You want your children to grow up with a solid, grounded sense of right and wrong. But how do you convey your family values to your children?
Family values. It’s not just the name of a Limp Bizkit tour circa 1998. Does that date me?! Family values are the moral values that you want to instill in your children. Traditional family values give kids a sense of wrong and right, a grounding.
Teaching family values is a parent’s job, but unlike math or reading, it’s not something that you can teach with flash cards and workbooks. On the contrary, values are something that parents model, says Elizabeth Berger, M.D., a child psychiatrist and author of the parenting book Raising Kids with Character. “Parents convey who they are. They really don’t make conscious decisions about what they “teach” their children,” says Berger.
Patricia Walters-Fischer and her husband practice modeling the behavior they want their kids to mirror. “Some might say ‘well duh’ about leading by example, but it’s the little things, everyday things that make it easier to instill values. Big things such as teaching respect of others and yourself, being proud of your family and yourself, treating others as you would like to be treated, and a constant dialogue with our children so they are more willing to come to us for concerns or problems,” explains Walter-Fischer.
What are you conveying?
Every parent wants to raise their children to have good moral values, but how can you know what you are passing to your kids?
Family values are passed along via a wealth of things the child sees: a parent’s attitude, work ethic and relationships. “Children want to be like the grown-ups who love them. They want to wear Mommy’s eye-glasses and Daddy’s shoes. They copy the posture of character qualities that the parent embodies every moment in living — courage, self-discipline, empathy and joy,” says Berger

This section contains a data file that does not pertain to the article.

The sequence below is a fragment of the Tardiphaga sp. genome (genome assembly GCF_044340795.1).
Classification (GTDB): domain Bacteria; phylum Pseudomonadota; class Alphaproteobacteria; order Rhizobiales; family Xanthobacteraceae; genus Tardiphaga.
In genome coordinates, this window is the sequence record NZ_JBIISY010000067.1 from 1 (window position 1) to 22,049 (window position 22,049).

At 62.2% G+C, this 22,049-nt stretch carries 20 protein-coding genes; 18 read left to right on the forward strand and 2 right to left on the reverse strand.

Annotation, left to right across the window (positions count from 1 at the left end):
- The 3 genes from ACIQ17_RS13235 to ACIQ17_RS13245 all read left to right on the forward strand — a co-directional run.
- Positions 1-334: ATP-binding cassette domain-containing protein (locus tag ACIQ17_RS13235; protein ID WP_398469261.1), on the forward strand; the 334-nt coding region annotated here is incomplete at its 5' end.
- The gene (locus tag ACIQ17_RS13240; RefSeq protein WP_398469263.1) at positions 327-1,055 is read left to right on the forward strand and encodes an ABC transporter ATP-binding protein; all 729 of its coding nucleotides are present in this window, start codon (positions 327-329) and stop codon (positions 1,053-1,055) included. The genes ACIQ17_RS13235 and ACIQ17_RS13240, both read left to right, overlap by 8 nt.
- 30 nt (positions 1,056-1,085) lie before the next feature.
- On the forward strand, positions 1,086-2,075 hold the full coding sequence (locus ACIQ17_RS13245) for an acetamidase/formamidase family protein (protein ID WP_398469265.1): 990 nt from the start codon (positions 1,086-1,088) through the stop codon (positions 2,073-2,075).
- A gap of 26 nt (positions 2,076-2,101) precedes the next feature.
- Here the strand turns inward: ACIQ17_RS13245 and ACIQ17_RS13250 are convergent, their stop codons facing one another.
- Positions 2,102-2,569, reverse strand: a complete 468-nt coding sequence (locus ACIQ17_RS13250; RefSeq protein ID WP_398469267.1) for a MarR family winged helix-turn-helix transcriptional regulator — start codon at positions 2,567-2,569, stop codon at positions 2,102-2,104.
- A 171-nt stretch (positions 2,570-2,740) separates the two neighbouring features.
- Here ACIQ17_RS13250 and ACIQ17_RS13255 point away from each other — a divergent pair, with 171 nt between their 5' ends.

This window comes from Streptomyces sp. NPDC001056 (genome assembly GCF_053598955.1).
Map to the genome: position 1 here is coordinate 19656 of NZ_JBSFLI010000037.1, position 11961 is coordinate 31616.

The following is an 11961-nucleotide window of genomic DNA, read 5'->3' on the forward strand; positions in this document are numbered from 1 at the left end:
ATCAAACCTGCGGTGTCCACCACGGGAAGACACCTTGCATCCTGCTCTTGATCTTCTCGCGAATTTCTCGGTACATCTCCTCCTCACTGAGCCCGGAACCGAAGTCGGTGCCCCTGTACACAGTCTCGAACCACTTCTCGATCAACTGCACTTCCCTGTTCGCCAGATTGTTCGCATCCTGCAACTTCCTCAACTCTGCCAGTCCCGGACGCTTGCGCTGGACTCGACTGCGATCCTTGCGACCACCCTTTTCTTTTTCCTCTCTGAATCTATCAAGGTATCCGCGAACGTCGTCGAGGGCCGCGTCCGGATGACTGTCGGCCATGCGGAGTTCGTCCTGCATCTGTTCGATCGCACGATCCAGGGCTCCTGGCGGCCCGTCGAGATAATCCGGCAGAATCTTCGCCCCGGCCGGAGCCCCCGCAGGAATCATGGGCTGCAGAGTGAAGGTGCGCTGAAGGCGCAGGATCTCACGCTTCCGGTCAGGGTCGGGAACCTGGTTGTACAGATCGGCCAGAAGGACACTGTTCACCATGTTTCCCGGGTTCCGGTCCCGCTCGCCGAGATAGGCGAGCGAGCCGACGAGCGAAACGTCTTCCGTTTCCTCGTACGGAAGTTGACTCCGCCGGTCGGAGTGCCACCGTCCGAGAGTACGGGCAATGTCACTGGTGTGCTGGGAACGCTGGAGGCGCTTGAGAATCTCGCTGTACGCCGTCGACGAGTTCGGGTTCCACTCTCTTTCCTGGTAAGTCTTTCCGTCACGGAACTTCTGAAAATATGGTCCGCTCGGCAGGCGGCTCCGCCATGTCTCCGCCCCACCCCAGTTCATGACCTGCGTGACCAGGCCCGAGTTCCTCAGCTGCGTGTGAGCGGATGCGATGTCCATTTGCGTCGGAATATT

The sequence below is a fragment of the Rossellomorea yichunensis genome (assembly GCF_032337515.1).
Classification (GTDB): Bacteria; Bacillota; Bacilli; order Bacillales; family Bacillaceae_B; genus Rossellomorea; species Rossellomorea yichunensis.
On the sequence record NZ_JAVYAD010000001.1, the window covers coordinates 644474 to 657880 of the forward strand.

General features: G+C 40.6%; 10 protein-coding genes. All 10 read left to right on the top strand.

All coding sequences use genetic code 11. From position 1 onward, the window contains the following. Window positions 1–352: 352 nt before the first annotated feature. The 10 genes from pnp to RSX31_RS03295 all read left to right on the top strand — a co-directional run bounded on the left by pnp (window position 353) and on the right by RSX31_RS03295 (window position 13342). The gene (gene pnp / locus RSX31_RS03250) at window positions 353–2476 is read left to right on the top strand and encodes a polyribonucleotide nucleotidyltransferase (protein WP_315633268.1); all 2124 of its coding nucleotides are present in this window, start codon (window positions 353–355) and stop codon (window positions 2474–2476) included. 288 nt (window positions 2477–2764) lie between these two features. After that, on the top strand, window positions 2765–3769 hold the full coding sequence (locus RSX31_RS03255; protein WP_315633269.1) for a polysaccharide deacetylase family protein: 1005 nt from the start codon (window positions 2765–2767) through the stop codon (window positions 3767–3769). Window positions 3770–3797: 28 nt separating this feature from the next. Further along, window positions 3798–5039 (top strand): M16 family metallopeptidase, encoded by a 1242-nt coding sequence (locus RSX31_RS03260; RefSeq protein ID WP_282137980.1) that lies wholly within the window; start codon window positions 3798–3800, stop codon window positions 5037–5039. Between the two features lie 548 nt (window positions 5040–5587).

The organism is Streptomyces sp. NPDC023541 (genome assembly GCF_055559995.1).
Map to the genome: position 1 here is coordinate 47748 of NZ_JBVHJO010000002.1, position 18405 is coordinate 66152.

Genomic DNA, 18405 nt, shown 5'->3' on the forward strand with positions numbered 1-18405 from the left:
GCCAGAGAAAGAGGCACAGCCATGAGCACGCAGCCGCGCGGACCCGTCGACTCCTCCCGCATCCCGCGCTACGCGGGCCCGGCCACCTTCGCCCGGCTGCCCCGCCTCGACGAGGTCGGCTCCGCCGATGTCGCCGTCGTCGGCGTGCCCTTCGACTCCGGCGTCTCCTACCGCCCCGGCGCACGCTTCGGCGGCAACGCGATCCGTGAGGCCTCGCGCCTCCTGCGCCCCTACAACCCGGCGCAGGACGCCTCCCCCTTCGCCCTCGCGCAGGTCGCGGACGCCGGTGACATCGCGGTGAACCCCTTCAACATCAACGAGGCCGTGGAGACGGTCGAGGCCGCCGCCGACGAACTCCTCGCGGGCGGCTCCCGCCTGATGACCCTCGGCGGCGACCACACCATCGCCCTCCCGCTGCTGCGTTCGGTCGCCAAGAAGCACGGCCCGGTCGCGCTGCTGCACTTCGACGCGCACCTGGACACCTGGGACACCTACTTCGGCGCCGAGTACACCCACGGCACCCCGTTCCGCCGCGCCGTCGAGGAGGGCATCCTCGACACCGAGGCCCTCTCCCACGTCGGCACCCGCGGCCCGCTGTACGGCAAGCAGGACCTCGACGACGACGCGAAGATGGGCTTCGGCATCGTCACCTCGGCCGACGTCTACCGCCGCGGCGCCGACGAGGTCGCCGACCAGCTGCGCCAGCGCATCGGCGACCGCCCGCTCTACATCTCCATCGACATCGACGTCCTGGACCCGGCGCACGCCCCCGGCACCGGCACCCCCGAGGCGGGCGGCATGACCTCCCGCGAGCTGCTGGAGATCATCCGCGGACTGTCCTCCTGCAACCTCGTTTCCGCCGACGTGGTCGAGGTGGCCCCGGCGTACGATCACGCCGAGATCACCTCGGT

Do family values need explaining?
Family values don’t really need to be explained, Berger says. “Their own attitudes and actions are loud and clear. This is what children observe in the important people around them and what they want to be like when they are ‘big,'” says Berger.
When are you teaching family values?
Family values are taught all day, every day. “Everything that happens all day long are the vehicles of the parent’s love and careful devotion to the child. … The element of life commitment is what counts in giving the child a sense of self-worth. The love that the parent holds for the child is the child’s first, and most important, family value,” says Berger.
Most importantly, to teach your children family values, you must be present with them. “If you want to ensure family values in your children, create a warm environment and solid routine. Include eating dinner together as much as possible even if it means rearranging your family’s dinner schedule for the evening,” says Laura J. Wellington, CEO of The Giddy Gander Company. “It may be hard to do but it will allow your children to spend time with you discussing their day which will provide you with an immediate opportunity to respond and review your family values as they pertain to your children’s lives in the absolute present tense of the word.”